THE MODERN MINT BLOG

Aug15

Have You Tried A Cycling Gardener?

The idea of a cycling gardener keeps cropping up in our thinking here at Modern Mint, as we would like to explore more ‘green’ avenues in the landscape industry. Is this a better way to get to work than driving around in a van – especially in a city?

Cycling Shorts
Perfect for cycling, too hot for gardening?

If you google ‘cycling gardener’ there are a number of people out there who are already doing it. They all seem pretty happy too! We even found a courier company in Brighton who do all of their work on bikes, and in London you can find a florist who brings people flowers on two wheels, with her dog alongside her.

Other than the positives of reducing your carbon footprint and getting exceptionally fit, being a cycling gardener also means you have got to do the best job you possibly can, everyday. You really do have to care for your work, because being so local word will quickly spread if you don’t care about your job. We love this enforced restriction – that it is hard to fly by night when all you have is pedal power.

What else is unique about being a cycling gardener?

1) You will probably only work within 3 miles.

2) Power tools are likely to be out. So, with no breaking down there is no having to stop to fix things… and you don’t need ear defenders, hurray!

3) Organic is probably the way to go.

4) Minimal tools. Or even use a clients?

5) You will develop a garden over a long time.

6) You will likely supply seeds and nurture them to grow, rather than mature plants.

7) You will have to compost waste on-site.

8) You’ll source other products locally too?

9) You will probably want to stay in a garden longer as time and energy taken between jobs may be longer – at least 4 hours, if not a full day?

10) You can leverage other businesses to deliver for you or pick things up – say, a compost delivery?

The Brighton Cycling Gardener has a useful website and lists his kit on there. But briefly he uses a trailer base and hitch from Carry Freedom. A storage trunk of L 97 x W 50 x H 51cm – make it waterproof. Hand tools, spade, fork, shears, pruning saw, secateurs, a trug, leaf rake, patio brush and scraper, folding ladder and even a lawnmower…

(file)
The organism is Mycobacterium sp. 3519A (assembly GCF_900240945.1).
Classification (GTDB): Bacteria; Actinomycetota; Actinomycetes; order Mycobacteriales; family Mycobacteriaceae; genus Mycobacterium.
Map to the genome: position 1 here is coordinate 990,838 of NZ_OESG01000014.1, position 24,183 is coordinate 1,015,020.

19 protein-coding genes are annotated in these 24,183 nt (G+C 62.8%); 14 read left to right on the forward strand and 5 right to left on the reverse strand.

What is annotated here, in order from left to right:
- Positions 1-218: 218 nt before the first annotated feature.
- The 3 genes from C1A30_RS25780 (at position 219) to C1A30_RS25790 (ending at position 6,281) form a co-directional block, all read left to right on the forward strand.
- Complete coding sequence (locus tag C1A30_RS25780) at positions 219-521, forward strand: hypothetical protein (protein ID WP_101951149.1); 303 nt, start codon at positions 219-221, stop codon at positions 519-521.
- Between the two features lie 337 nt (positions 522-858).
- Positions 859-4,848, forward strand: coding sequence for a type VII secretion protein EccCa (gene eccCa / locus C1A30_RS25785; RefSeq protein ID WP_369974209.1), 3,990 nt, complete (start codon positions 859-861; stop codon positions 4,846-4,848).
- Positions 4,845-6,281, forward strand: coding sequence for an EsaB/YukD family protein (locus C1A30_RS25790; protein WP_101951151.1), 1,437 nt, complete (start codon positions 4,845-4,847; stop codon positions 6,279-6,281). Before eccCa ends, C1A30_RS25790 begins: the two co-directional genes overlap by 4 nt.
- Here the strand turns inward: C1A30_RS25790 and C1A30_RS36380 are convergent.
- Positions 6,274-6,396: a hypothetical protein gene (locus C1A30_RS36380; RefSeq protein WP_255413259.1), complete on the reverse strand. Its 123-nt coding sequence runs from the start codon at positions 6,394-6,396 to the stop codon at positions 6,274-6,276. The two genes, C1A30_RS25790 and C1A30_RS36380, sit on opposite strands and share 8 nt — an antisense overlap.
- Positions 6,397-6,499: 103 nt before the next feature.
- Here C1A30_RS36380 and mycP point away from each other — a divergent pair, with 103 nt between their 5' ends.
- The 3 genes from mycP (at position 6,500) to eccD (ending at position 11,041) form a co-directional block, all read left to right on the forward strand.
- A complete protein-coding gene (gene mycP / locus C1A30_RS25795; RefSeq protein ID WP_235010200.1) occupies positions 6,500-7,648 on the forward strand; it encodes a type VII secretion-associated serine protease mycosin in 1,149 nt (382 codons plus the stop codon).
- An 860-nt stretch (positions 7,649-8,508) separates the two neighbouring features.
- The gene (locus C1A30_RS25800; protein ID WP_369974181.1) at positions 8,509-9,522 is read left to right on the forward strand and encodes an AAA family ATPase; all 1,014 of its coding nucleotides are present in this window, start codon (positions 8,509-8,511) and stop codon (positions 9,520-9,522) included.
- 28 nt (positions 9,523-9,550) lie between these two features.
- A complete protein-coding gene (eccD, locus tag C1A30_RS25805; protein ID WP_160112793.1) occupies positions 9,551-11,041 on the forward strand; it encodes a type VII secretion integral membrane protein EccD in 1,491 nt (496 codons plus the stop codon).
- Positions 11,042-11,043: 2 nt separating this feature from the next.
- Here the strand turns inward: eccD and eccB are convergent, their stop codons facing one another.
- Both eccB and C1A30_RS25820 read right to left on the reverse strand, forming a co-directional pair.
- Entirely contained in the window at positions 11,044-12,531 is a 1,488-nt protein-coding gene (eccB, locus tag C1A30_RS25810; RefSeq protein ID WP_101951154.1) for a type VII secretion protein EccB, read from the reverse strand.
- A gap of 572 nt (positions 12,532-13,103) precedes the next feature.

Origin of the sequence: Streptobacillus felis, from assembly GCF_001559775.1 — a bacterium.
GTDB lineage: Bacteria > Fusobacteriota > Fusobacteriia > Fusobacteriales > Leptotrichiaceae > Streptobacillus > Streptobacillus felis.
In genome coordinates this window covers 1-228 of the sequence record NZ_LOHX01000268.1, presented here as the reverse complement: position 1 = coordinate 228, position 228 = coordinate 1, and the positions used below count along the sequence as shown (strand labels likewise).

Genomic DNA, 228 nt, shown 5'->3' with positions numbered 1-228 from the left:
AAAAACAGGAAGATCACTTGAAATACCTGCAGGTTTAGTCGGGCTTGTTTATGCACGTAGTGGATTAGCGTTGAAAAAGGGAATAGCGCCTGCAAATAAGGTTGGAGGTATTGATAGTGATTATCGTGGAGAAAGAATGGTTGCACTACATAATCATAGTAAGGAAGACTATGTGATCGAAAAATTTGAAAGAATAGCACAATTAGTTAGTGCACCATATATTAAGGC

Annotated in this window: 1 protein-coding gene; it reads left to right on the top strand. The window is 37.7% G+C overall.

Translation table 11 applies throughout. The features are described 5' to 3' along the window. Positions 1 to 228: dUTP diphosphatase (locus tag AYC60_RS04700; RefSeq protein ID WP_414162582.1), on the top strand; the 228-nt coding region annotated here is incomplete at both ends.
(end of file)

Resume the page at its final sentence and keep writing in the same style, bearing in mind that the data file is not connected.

We would probably substitute a hessian cloth for the trug (though the trug would be useful for watering) and an Azada instead of fork and spade.

Or, if we were close to a client already, we could of course just get a really nice wheelbarrow?

Please do contact us if you are or have ever used a cycling gardener. We love the idea and hope to test some ‘green’ ideas like this soon!

Aug16

How To Use Topiary In The Garden – Talk Via Zoom

You can get a ticket for this new talk I’m giving at the European Boxwood And Topiary Society here – TALK TICKETS It is on the 25th August at 6pm. It should be great fun and I’m very excited to be sharing some recent thoughts about topiary with people – and how it might work in a modern garden.

Jun14

The Telegraph Wrote About My Topiary Work Yesterday

If you have a subscription, you can check out an article about bespoke ideas for your garden in the Telegraph. There are some great crafts people there, so check it out. Click Here To See The Article About my Topiary Work In The Telegraph

Jun06

Lockdown Thinking, Changes A-Coming…

Topiary Modern Mint

Lockdown has given me a chance to look through old notebooks and begin, gently, to piece together some sort of narrative about Modern Mint and how it has grown over the last six years. And it has changed massively in that time! Modern Mint Now, June Lockdown 2020 I currently make and maintain topiary all over the UK for clients who love well-pruned hedges and sculptures. I love this job – it is a beautiful art. In the winter I prune wisteria, roses and fruit trees in orchards. Much colder, shorter work days… but equally satisfying work. I give talks …

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